On account of the reference to the evening sacrifice in Psalm 141:2, “Chrysostom telleth us, that the Greek Church made use of this psalm in their evening liturgy.” (John Trapp)

1. (1-2) A prayer incense

LORD, I cry out to You;Make haste to me!Give ear to my voice when I cry out to You.

Let my prayer be set before You as incense,

The lifting up of my hands as the evening sacrifice.

a. LORD, I cry out to You; make haste to me! David’s need was urgent, so he directed his prayer to the true God (Yahweh, the LORD) and begged him to help with haste.

i. “I have cried unto thee, I still cry to thee, and I always mean to cry to thee. To whom else could I go? What else can I do? Others trust to themselves, but I cry unto thee.” (Spurgeon)

b. Give ear to my voice: When a child cries out to a parent, the parent hears not only the words by the voice of the cry. The LORD can hear the voice of His people when they cry out to Him, and it moves Him to action.

c. Let my prayer be set before You as incense: David used the smoke and smell of incense as a representation of his prayer to God. His posture of prayer (the lifting of my hands) was a gift to God even as the evening sacrifice. Revelation 5:8 says that the prayers of God’s people are incense, and Hebrews 13:15 describes praise to be a sacrifice unto God.

· Prayer rises to heaven even as the smoke of incense.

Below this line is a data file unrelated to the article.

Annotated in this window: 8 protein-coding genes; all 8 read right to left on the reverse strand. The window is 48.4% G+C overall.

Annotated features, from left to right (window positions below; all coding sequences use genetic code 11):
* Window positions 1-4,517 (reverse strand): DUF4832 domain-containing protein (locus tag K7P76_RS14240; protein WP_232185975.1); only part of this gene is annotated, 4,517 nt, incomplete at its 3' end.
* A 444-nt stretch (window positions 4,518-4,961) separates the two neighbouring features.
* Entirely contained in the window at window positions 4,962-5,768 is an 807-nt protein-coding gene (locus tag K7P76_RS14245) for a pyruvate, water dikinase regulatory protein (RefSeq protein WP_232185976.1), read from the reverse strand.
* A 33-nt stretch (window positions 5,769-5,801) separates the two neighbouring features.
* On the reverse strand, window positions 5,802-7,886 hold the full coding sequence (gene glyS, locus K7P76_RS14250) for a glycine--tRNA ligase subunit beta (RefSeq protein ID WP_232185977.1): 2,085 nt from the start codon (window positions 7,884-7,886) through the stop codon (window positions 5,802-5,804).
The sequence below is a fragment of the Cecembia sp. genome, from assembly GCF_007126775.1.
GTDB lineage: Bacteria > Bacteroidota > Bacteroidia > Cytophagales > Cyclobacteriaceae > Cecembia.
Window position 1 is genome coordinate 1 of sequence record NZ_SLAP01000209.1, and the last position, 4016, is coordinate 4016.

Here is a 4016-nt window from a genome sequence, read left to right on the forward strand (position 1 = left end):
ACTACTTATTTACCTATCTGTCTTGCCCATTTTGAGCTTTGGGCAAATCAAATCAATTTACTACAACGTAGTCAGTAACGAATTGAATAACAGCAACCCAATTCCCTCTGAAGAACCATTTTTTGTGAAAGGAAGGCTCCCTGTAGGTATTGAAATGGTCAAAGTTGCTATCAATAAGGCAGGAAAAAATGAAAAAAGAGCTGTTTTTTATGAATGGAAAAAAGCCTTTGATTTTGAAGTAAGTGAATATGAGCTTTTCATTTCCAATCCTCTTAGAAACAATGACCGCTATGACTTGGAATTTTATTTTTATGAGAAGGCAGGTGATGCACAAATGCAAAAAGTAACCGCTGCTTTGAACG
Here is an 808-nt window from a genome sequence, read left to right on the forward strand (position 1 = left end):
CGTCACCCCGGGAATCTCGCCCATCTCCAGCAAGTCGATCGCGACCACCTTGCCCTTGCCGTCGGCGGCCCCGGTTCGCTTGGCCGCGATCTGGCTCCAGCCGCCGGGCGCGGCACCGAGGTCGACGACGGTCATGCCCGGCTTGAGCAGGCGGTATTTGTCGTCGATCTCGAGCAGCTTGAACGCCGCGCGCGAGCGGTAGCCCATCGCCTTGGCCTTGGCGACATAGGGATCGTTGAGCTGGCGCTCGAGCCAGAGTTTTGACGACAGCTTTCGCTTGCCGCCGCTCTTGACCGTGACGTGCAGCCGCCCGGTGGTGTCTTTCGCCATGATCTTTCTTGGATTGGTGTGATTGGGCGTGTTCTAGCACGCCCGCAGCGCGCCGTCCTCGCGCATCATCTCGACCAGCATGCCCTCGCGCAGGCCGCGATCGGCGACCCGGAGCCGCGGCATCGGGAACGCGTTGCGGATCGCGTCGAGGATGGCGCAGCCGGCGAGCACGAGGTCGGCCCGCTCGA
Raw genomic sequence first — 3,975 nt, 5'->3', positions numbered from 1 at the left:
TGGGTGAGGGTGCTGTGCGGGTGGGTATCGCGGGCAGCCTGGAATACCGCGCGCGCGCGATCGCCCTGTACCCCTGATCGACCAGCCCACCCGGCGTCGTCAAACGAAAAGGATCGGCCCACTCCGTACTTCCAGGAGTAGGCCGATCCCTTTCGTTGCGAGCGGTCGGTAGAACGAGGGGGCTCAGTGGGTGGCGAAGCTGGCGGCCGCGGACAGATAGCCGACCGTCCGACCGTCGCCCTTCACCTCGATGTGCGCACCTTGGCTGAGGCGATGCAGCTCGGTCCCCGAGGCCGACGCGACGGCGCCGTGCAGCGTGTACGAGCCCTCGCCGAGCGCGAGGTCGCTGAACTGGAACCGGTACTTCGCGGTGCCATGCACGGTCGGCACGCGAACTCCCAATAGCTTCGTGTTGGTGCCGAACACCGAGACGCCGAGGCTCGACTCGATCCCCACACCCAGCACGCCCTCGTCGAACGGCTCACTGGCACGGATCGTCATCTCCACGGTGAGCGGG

· Prayer pleases God even as incense has a pleasing smell.

· Prayer needs some fire to be effective, and incense is activated with fire.

i. If David wrote this Psalm while a fugitive from King Saul, then the ideas of incense and the evening sacrifice held special meaning, because he was not free to publically go to the tabernacle and share in these acts of worship. When necessity kept him from the tabernacle, prayer would replace the offering of incense and sacrifice.

ii. “Incense was offered every morning and evening before the Lord, on the golden altar, before the veil of the sanctuary. Exodus 29:39, and Numbers 28:4.” (Clarke)

iii. Incense connected with the tabernacle and temple rituals needed to be pure and it needed to be prepared. David intended to offer pure and prepared prayers unto God.

iv. “The raising up of one’s hands was symbolic of dependence on and praise of the Lord.” (VanGemeren)

2. (3-4) A prayer to be kept from evil

Set a guard, O LORD, over my mouth;Keep watch over the door of my lips.Do not incline my heart to any evil thing,To practice wicked worksWith men who work iniquity;

And do not let me eat of their delicacies.